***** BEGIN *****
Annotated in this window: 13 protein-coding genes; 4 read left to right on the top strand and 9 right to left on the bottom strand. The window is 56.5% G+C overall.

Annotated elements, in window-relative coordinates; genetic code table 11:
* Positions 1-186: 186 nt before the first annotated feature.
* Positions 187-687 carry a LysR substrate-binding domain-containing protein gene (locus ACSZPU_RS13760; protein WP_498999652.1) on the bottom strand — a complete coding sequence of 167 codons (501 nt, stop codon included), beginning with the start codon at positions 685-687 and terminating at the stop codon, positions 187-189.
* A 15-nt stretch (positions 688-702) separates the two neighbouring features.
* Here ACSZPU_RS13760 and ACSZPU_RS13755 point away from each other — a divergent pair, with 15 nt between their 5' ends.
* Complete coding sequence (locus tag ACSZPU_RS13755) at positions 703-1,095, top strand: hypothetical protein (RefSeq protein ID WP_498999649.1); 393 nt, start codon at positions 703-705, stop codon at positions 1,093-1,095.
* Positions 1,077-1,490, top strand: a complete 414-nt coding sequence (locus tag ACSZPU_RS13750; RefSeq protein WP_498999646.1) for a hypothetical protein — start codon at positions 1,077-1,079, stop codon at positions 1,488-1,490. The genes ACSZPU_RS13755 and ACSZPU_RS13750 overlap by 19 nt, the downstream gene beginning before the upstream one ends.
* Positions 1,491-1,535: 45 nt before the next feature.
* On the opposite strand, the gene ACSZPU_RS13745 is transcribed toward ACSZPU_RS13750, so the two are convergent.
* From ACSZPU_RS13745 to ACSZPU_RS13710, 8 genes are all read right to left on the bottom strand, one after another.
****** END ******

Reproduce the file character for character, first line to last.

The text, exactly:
Annotated in this window: 13 protein-coding genes; 4 read left to right on the top strand and 9 right to left on the bottom strand. The window is 56.5% G+C overall.

Annotated elements, in window-relative coordinates; genetic code table 11:
* Positions 1-186: 186 nt before the first annotated feature.
* Positions 187-687 carry a LysR substrate-binding domain-containing protein gene (locus ACSZPU_RS13760; protein WP_498999652.1) on the bottom strand — a complete coding sequence of 167 codons (501 nt, stop codon included), beginning with the start codon at positions 685-687 and terminating at the stop codon, positions 187-189.
* A 15-nt stretch (positions 688-702) separates the two neighbouring features.
* Here ACSZPU_RS13760 and ACSZPU_RS13755 point away from each other — a divergent pair, with 15 nt between their 5' ends.
* Complete coding sequence (locus tag ACSZPU_RS13755) at positions 703-1,095, top strand: hypothetical protein (RefSeq protein ID WP_498999649.1); 393 nt, start codon at positions 703-705, stop codon at positions 1,093-1,095.
* Positions 1,077-1,490, top strand: a complete 414-nt coding sequence (locus tag ACSZPU_RS13750; RefSeq protein WP_498999646.1) for a hypothetical protein — start codon at positions 1,077-1,079, stop codon at positions 1,488-1,490. The genes ACSZPU_RS13755 and ACSZPU_RS13750 overlap by 19 nt, the downstream gene beginning before the upstream one ends.
* Positions 1,491-1,535: 45 nt before the next feature.
* On the opposite strand, the gene ACSZPU_RS13745 is transcribed toward ACSZPU_RS13750, so the two are convergent.
* From ACSZPU_RS13745 to ACSZPU_RS13710, 8 genes are all read right to left on the bottom strand, one after another.